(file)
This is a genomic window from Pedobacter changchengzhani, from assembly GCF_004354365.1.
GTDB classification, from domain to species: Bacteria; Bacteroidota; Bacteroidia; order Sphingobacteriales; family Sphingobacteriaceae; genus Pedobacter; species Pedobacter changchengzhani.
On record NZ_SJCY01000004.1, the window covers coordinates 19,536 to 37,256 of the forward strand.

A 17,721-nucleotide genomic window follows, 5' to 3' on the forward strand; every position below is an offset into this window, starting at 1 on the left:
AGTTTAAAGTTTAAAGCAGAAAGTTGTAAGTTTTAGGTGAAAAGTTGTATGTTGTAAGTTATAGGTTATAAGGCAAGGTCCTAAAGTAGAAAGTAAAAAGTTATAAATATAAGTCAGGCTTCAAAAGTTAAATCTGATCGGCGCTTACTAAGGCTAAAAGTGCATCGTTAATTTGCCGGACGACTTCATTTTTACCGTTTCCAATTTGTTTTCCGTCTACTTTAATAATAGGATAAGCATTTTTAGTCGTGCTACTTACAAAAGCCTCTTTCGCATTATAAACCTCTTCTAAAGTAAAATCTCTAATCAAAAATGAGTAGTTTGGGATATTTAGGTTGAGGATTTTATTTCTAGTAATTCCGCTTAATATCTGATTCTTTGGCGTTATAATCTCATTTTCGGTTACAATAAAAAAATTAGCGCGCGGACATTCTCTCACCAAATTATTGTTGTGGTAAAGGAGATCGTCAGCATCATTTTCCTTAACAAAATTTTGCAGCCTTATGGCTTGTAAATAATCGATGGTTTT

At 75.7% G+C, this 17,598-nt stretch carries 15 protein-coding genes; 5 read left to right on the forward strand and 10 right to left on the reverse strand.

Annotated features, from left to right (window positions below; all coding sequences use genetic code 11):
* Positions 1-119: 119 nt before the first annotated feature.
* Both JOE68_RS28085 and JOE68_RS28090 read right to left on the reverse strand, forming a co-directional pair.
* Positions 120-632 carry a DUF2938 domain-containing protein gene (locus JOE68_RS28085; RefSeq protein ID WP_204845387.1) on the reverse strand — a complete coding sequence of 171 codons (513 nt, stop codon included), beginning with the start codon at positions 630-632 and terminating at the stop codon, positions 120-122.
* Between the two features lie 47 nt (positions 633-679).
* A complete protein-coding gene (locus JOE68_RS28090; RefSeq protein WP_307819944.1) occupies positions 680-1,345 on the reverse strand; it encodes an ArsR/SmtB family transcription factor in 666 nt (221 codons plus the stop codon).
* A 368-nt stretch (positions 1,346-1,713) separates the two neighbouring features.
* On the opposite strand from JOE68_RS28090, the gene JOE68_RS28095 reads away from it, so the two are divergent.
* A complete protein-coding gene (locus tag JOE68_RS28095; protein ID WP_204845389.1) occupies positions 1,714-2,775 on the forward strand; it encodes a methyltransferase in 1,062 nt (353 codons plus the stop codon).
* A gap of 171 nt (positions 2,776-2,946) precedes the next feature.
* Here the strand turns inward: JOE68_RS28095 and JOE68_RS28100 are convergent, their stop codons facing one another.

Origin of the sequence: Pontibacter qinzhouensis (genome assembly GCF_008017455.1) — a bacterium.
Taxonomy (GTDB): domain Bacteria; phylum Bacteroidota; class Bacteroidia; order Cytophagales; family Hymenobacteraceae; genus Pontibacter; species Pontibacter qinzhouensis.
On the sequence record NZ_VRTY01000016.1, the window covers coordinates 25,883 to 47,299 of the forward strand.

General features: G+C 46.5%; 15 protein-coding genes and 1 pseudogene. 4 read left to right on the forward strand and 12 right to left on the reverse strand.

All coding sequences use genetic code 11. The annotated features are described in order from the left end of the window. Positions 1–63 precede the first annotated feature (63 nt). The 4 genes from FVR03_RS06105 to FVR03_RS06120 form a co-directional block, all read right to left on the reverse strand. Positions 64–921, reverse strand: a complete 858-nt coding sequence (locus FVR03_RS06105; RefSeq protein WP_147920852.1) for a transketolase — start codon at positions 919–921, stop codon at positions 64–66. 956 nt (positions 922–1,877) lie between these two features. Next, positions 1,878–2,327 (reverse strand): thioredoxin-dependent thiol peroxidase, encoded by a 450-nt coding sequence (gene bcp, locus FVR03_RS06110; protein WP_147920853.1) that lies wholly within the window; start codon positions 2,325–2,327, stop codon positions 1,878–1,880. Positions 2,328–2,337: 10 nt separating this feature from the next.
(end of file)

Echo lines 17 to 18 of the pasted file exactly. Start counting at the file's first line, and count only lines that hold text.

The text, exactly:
* Here the strand turns inward: JOE68_RS28095 and JOE68_RS28100 are convergent, their stop codons facing one another.

Origin of the sequence: Pontibacter qinzhouensis (genome assembly GCF_008017455.1) — a bacterium.